A $250,000 gift from an anonymous donor in Savannah, Georgia, will help support such Salvation Army services as program bags to residents from the Senior Women’s Ministry. Major Karen Egan delivers a bag to an individual at home. Each bag contains a devotional, history of Arbor Day, games about Arbor Day, May flowers, a small gift and a variety of canned food.
Anonymous donor gives $250K to Salvation Army in Savannah
An anonymous donor has given $250,000 to The Salvation Army in Savannah, Georgia, to make urgently needed repairs to its Community Center and to apply toward its emergency response to the COVID-19 pandemic.
According to the Savannah CEO newsletter, the Savannah Community Foundation announced the gift from a donor-advised fund, $150,000 of which will go toward roof repairs at The Salvation Army Community Center on Bee Road. The 27-year-old building is being used as an additional shelter, separate from the men’s shelter, to ensure adequate social distancing for homeless women and children.
It also houses children’s after-school programs, the corps rehabilitation program for those seeking to be free of drug and alcohol abuse, a summer day camp, a senior citizens program, adult fitness and children’s music classes, and worship services and Sunday School.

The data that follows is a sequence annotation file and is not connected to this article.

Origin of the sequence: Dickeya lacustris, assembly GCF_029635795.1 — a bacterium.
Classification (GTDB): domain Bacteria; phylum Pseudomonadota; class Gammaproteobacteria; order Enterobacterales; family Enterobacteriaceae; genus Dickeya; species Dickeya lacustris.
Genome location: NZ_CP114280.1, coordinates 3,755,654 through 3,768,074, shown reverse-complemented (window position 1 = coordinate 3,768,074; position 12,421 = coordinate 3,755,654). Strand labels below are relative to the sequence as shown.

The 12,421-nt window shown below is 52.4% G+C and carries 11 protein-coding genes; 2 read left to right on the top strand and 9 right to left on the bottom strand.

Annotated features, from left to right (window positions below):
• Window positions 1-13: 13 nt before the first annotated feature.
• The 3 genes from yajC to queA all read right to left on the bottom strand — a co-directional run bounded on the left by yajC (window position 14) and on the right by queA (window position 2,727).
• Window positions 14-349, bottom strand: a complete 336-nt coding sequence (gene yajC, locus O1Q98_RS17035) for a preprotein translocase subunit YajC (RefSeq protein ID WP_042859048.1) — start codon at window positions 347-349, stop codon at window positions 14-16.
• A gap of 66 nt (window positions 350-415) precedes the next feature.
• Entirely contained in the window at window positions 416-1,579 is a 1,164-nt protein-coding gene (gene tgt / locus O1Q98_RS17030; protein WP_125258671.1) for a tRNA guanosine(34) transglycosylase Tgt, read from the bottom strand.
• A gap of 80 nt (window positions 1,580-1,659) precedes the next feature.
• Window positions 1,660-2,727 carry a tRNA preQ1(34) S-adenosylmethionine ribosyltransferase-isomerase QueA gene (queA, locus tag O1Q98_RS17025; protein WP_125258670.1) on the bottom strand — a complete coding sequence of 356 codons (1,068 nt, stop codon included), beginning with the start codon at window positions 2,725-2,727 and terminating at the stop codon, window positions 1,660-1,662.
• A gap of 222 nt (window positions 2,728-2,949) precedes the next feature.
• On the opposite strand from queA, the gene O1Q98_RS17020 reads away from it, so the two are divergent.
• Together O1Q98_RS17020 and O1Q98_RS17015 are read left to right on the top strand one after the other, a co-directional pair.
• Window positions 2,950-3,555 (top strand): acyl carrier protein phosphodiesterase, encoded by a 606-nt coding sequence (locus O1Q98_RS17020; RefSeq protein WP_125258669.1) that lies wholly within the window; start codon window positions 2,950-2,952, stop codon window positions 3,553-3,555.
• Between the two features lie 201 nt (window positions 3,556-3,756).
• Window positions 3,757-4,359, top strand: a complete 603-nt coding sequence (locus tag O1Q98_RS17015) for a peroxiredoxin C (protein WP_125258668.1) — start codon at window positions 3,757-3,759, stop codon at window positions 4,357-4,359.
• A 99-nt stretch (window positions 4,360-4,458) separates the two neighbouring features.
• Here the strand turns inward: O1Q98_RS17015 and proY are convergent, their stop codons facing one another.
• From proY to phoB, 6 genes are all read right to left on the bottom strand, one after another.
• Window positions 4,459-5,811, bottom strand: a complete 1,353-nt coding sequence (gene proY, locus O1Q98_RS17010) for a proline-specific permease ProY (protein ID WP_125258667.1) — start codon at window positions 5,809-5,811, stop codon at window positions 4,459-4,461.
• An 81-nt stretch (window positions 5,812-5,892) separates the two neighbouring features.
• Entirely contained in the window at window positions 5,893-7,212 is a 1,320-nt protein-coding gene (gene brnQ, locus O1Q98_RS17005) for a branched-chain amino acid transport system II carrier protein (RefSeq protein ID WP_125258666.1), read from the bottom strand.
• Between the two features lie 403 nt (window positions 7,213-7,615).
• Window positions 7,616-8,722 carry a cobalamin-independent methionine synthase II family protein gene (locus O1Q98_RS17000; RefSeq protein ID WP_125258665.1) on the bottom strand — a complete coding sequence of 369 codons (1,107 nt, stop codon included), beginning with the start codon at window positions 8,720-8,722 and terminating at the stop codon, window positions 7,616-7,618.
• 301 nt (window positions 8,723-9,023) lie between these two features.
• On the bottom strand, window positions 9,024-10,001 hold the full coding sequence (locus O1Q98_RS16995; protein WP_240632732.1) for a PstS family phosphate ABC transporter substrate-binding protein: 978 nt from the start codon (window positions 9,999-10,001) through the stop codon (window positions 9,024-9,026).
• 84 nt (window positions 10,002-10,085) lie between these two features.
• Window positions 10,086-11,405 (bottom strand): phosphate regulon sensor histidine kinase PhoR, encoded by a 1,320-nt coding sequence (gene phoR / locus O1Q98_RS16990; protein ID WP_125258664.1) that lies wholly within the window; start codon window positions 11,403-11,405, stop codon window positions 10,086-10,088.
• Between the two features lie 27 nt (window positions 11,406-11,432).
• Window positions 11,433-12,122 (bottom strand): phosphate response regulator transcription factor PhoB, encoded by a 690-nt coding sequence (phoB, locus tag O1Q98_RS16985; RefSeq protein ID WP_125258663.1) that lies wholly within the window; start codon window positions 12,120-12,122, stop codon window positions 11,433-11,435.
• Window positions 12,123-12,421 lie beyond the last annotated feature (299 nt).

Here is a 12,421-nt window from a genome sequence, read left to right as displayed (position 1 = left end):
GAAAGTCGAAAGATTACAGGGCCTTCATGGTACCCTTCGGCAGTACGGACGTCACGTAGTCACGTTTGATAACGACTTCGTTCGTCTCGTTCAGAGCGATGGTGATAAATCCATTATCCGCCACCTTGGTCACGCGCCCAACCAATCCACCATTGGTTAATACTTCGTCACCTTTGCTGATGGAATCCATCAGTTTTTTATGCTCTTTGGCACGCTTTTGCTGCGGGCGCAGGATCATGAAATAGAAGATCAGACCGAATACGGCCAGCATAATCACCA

“This amazing donation gives us the opportunity to make substantial improvements to the infrastructure of our community center,” said Major Paul Egan, Savannah Corps officer. “We will be able to run much more efficiently for months and years to come.”
The remainder of the donation will support The Salvation Army’s response to the novel coronavirus outbreak. The Army has been providing rent, utility and food assistance, along with emotional and spiritual care, to households whose breadwinners have been laid off or furloughed or have had their working hours reduced due to the virus.
Lt. Colonel William G. Mockabee, Georgia divisional commander, said, “This generous donation continues to motivate us to do the most good as we use the resources as well as meeting the needs of the people that come to us. This will help to significantly change people’s lives.”